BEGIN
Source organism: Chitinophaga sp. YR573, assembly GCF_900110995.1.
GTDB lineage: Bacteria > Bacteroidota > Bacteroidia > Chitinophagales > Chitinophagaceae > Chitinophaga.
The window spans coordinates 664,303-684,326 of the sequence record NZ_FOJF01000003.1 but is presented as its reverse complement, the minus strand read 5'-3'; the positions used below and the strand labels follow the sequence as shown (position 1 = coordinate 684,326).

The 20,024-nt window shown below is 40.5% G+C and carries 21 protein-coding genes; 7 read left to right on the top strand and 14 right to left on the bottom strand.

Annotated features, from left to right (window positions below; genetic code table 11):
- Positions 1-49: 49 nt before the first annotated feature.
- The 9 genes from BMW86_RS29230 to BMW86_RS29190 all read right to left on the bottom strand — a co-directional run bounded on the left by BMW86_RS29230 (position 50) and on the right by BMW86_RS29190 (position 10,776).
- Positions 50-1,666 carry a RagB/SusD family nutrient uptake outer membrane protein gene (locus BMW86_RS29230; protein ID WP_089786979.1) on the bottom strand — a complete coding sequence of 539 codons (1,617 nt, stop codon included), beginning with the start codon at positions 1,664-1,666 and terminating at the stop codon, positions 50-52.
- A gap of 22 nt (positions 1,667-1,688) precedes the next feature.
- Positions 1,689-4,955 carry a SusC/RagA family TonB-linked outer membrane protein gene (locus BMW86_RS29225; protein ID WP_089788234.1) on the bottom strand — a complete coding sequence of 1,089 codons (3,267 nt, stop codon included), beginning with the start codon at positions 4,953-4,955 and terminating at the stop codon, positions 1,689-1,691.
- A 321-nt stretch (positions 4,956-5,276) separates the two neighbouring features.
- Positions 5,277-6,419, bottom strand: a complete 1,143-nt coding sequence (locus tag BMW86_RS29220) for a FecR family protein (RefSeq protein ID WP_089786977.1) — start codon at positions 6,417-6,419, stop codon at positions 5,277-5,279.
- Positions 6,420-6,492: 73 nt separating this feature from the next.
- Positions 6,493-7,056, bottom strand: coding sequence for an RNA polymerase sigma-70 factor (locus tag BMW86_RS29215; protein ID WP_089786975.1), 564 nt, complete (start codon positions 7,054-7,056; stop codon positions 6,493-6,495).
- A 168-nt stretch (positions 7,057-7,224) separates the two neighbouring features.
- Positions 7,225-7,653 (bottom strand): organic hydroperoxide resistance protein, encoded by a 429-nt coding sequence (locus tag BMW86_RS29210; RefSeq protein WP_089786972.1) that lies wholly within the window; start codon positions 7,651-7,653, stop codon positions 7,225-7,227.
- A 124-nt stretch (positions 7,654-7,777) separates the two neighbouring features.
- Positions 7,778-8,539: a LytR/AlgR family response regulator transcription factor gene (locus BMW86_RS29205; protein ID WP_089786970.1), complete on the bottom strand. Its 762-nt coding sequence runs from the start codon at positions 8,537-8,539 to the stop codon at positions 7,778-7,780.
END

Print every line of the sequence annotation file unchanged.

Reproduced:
Source organism: Chitinophaga sp. YR573, assembly GCF_900110995.1.
GTDB lineage: Bacteria > Bacteroidota > Bacteroidia > Chitinophagales > Chitinophagaceae > Chitinophaga.
The window spans coordinates 664,303-684,326 of the sequence record NZ_FOJF01000003.1 but is presented as its reverse complement, the minus strand read 5'-3'; the positions used below and the strand labels follow the sequence as shown (position 1 = coordinate 684,326).

The 20,024-nt window shown below is 40.5% G+C and carries 21 protein-coding genes; 7 read left to right on the top strand and 14 right to left on the bottom strand.

Annotated features, from left to right (window positions below; genetic code table 11):
- Positions 1-49: 49 nt before the first annotated feature.
- The 9 genes from BMW86_RS29230 to BMW86_RS29190 all read right to left on the bottom strand — a co-directional run bounded on the left by BMW86_RS29230 (position 50) and on the right by BMW86_RS29190 (position 10,776).
- Positions 50-1,666 carry a RagB/SusD family nutrient uptake outer membrane protein gene (locus BMW86_RS29230; protein ID WP_089786979.1) on the bottom strand — a complete coding sequence of 539 codons (1,617 nt, stop codon included), beginning with the start codon at positions 1,664-1,666 and terminating at the stop codon, positions 50-52.
- A gap of 22 nt (positions 1,667-1,688) precedes the next feature.
- Positions 1,689-4,955 carry a SusC/RagA family TonB-linked outer membrane protein gene (locus BMW86_RS29225; protein ID WP_089788234.1) on the bottom strand — a complete coding sequence of 1,089 codons (3,267 nt, stop codon included), beginning with the start codon at positions 4,953-4,955 and terminating at the stop codon, positions 1,689-1,691.
- A 321-nt stretch (positions 4,956-5,276) separates the two neighbouring features.
- Positions 5,277-6,419, bottom strand: a complete 1,143-nt coding sequence (locus tag BMW86_RS29220) for a FecR family protein (RefSeq protein ID WP_089786977.1) — start codon at positions 6,417-6,419, stop codon at positions 5,277-5,279.
- Positions 6,420-6,492: 73 nt separating this feature from the next.
- Positions 6,493-7,056, bottom strand: coding sequence for an RNA polymerase sigma-70 factor (locus tag BMW86_RS29215; protein ID WP_089786975.1), 564 nt, complete (start codon positions 7,054-7,056; stop codon positions 6,493-6,495).
- A 168-nt stretch (positions 7,057-7,224) separates the two neighbouring features.
- Positions 7,225-7,653 (bottom strand): organic hydroperoxide resistance protein, encoded by a 429-nt coding sequence (locus tag BMW86_RS29210; RefSeq protein WP_089786972.1) that lies wholly within the window; start codon positions 7,651-7,653, stop codon positions 7,225-7,227.
- A 124-nt stretch (positions 7,654-7,777) separates the two neighbouring features.
- Positions 7,778-8,539: a LytR/AlgR family response regulator transcription factor gene (locus BMW86_RS29205; protein ID WP_089786970.1), complete on the bottom strand. Its 762-nt coding sequence runs from the start codon at positions 8,537-8,539 to the stop codon at positions 7,778-7,780.